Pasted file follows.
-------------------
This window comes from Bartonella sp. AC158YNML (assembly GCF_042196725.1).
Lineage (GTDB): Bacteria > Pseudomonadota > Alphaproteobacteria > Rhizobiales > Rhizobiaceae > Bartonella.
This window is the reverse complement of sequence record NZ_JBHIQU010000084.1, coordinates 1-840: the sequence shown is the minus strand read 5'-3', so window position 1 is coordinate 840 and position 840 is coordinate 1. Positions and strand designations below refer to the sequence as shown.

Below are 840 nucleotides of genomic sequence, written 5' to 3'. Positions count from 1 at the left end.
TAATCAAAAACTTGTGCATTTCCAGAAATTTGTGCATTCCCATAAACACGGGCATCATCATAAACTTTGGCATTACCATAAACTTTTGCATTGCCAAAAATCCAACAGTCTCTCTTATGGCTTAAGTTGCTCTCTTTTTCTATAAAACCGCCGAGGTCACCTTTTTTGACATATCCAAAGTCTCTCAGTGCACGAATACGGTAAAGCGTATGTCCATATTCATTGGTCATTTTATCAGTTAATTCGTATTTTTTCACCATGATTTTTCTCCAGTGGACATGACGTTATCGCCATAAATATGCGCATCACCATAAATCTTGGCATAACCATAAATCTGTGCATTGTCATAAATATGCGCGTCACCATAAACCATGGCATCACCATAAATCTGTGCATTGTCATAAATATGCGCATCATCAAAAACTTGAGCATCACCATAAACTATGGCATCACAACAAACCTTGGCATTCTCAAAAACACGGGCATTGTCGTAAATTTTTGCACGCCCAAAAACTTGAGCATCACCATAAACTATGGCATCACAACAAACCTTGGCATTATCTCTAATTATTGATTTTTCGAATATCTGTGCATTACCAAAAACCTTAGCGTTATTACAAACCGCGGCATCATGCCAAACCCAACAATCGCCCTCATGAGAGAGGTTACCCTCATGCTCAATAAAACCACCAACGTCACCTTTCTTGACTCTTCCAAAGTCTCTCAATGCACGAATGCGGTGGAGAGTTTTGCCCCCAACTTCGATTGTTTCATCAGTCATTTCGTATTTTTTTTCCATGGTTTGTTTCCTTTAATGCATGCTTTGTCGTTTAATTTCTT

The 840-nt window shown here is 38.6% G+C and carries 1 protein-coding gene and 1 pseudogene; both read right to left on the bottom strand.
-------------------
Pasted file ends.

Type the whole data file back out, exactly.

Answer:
This window comes from Bartonella sp. AC158YNML (assembly GCF_042196725.1).
Lineage (GTDB): Bacteria > Pseudomonadota > Alphaproteobacteria > Rhizobiales > Rhizobiaceae > Bartonella.
This window is the reverse complement of sequence record NZ_JBHIQU010000084.1, coordinates 1-840: the sequence shown is the minus strand read 5'-3', so window position 1 is coordinate 840 and position 840 is coordinate 1. Positions and strand designations below refer to the sequence as shown.

Below are 840 nucleotides of genomic sequence, written 5' to 3'. Positions count from 1 at the left end.
TAATCAAAAACTTGTGCATTTCCAGAAATTTGTGCATTCCCATAAACACGGGCATCATCATAAACTTTGGCATTACCATAAACTTTTGCATTGCCAAAAATCCAACAGTCTCTCTTATGGCTTAAGTTGCTCTCTTTTTCTATAAAACCGCCGAGGTCACCTTTTTTGACATATCCAAAGTCTCTCAGTGCACGAATACGGTAAAGCGTATGTCCATATTCATTGGTCATTTTATCAGTTAATTCGTATTTTTTCACCATGATTTTTCTCCAGTGGACATGACGTTATCGCCATAAATATGCGCATCACCATAAATCTTGGCATAACCATAAATCTGTGCATTGTCATAAATATGCGCGTCACCATAAACCATGGCATCACCATAAATCTGTGCATTGTCATAAATATGCGCATCATCAAAAACTTGAGCATCACCATAAACTATGGCATCACAACAAACCTTGGCATTCTCAAAAACACGGGCATTGTCGTAAATTTTTGCACGCCCAAAAACTTGAGCATCACCATAAACTATGGCATCACAACAAACCTTGGCATTATCTCTAATTATTGATTTTTCGAATATCTGTGCATTACCAAAAACCTTAGCGTTATTACAAACCGCGGCATCATGCCAAACCCAACAATCGCCCTCATGAGAGAGGTTACCCTCATGCTCAATAAAACCACCAACGTCACCTTTCTTGACTCTTCCAAAGTCTCTCAATGCACGAATGCGGTGGAGAGTTTTGCCCCCAACTTCGATTGTTTCATCAGTCATTTCGTATTTTTTTTCCATGGTTTGTTTCCTTTAATGCATGCTTTGTCGTTTAATTTCTT

The 840-nt window shown here is 38.6% G+C and carries 1 protein-coding gene and 1 pseudogene; both read right to left on the bottom strand.